In the Water and on the Drumlin by Bedford Lions Sandy Lake Beach Park

Some reasons to celebrate and some reasons to be concerned about Sandy Lake & Environs
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A presentation by David Patriquin to the Bedford Lions Club on Dec 3, 2020.

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View A few of the Slides below for a quick overview of what’s in the talk

Sandy Lake is a near-pristine lake lying within a partially developed landscape in the suburbs of Halifax, Nova Scotia. The Bedford Lions Club led the way for establishing the Sandy Lake Beach Park  in 2003/4.

It’s a wonderful spot, for children especially, with safe swimming, paddling, fishing and opportunities for diverse nature activities. Mixed Acadian forest with patches of Old Growth occurs on drumlins by the Beach and is readily accessed via old forestry roads.

There is pressure to develop in an area of the watershed that provides most of the water for the lake.

In this presentation to the Bedford Lions Club on Dec 3, 2020, David Patriquin describes
 the benefits of  the lake and the surrounding area for recreation and wildlife (0-19 min);
some interesting features of old growth forest on the drumlin by the beach (19-32 min);
 life in the lake and possible impacts of further development in the watershed on lake water quality (32- 67 min).

Find out more about the natural history of the area at

The concluding message:  To maintain a healthy Sandy Lake, we need to
(i) plan and  manage already approved new development to minimize impacts on the lake, and
(ii) limit further development within the watershed, especially in the area to the west and southwest of Sandy Lake just above Hammonds Plains Road.

View a few of the slides for a quick overview
of what’s in the talk:

Click on images for larger versions

Drone photo in fall of 2017 looking towards NW side of Sandy Lake reveals expanse of  mature mixed Acadian forest and area clearcut in 2013 in anticipation of new development.

The 2013 clearcut mobilized concerns about  possible impacts of new development on water quality of Sandy Lake and on wildlife habitats and movement corridors.  Others joined the Sandy Lake Conservation Association in expressing concerns and the Sandy Lake- Sackville River Regional Park Coalition was formed in 2017. The goal:  a 2800 acre Regional Park (approx. 1000 acres are  now protected from development).

1800 acres is a “big ask”. Two Major benefits, (i) Recreation. There are already old forestry roads, power line cut and informal trails etc that can accommodate…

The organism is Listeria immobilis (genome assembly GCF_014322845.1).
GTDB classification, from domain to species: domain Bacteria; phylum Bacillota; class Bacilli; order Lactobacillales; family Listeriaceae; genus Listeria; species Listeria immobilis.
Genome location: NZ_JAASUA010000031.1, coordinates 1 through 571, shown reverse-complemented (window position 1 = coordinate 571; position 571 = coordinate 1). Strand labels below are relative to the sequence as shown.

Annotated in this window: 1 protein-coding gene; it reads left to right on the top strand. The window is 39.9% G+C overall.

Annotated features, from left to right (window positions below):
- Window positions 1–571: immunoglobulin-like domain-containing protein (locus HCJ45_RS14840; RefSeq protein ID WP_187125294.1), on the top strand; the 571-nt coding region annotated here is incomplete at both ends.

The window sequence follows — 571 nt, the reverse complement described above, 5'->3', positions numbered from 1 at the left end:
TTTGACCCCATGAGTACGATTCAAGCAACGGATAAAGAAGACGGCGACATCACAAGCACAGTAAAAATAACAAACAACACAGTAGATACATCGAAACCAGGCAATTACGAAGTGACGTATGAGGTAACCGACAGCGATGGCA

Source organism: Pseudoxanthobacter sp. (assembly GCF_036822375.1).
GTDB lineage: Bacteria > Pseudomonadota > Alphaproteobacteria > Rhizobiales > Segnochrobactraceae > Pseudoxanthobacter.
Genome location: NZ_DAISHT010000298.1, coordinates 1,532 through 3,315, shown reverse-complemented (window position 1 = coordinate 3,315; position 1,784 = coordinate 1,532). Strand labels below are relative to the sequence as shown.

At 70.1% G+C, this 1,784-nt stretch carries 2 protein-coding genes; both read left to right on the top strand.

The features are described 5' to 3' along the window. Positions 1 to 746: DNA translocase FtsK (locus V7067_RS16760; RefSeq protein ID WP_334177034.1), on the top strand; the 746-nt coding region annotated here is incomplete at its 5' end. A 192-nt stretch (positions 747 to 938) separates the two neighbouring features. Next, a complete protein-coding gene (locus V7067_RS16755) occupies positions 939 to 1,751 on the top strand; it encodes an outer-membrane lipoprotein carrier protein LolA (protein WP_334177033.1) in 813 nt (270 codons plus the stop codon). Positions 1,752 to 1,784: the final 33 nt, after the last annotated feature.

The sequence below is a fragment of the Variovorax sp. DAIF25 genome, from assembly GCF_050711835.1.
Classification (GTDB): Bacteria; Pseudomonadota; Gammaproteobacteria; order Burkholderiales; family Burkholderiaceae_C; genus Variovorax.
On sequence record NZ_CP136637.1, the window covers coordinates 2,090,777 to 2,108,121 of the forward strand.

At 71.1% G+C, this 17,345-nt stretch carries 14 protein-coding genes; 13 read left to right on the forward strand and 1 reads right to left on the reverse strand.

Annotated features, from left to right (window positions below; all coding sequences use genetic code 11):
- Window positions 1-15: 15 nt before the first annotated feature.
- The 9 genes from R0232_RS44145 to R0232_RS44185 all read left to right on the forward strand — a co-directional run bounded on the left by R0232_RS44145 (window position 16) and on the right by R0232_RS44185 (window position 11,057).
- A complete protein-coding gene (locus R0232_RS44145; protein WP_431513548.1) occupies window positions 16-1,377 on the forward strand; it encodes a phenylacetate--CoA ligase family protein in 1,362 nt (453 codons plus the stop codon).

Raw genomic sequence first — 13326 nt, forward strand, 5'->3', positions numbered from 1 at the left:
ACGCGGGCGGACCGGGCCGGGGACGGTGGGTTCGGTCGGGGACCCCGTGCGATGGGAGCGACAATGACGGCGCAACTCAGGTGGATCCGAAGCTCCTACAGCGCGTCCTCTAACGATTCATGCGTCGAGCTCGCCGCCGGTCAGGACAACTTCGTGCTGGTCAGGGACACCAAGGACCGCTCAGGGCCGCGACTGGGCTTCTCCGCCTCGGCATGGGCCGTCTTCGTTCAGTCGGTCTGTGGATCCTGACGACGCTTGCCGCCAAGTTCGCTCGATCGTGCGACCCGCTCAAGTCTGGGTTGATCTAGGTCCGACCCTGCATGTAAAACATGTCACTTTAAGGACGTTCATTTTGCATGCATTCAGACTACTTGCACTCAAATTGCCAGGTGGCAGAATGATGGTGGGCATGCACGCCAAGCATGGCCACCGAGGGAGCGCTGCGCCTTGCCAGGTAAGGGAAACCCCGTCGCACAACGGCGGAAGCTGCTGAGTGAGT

…much more use by people in growth centres around the SLSRRP. We need places for people to ‘play’ especially in Covid19 times! 50 years from now Halifax could be 2X its current size, but with no more GreenSpace– we need to conserve as much as possible of what we have now for future generations.

Concept plan for access to the SLSRRP.

The second major benefit is for wildlife. These lands are used as corridors for movement and genetic exchange of plants and animals between the Chebucto Peninsula and the greater NS mainland

The other benefit for wildlife is habitat. It’s a hotspot of biodiversity, both on land in the wetlands and waters. A third major benefit – protection of water quality – is discussed later in the video.

Some of the Acadian Forest on the drumlin by Bedford Lions  Sandy Lake Beach Park. It includes patches of Old Growth

The Pit and Mound topography under Old Growth Hemlock-Yellow Birch has an interesting story to tell.

Some of the recreational activities at Sandy Lake Beach Park

Some of the wildlife dependent on a healthy lake – and forest

In the shallows: wetlands. They filter out excess nutrients carried by streams entering the lake.

Top left: Pickerel Weed close to the major inlet at the SW corner of Sandy Lake soaks up nutrients and traps silts. Bottom right: Bayonet Rush on margins of open lake; it’s a good sign as it is a plant of generally nutrient poor habitats.

Limnological Profiles on Oct 3, 2020. The low oxygen in the deepest water  is a concern. Also Observed on Sep 30, 2019

From the HRM/AECOM Report of 2014. A compilation of data shows that the lake was oligotrophic 50 years ago,  is mesotrophic now and is heading towards eutrophic.

Major problems with the HRM/AECOM conclusion,  based on phosphorus modelling, that significant new development (to accommodate up to 15000 people)  in lands W and SW of Sandy Lake would not harm the lake.

What can happen much more often if we get it wrong!

The profiles revealed a new problem: salt!

A survey of electrical conductivity (a measure of salt content) on Oct 2, 2020. Besides salt itself being a concern, the salt is an indicator of other  anthropogenic inputs.

Conclusion: to maintain a healthy lake, we need to manage already approved new development to minimize impacts on the lake, and to limit further development.

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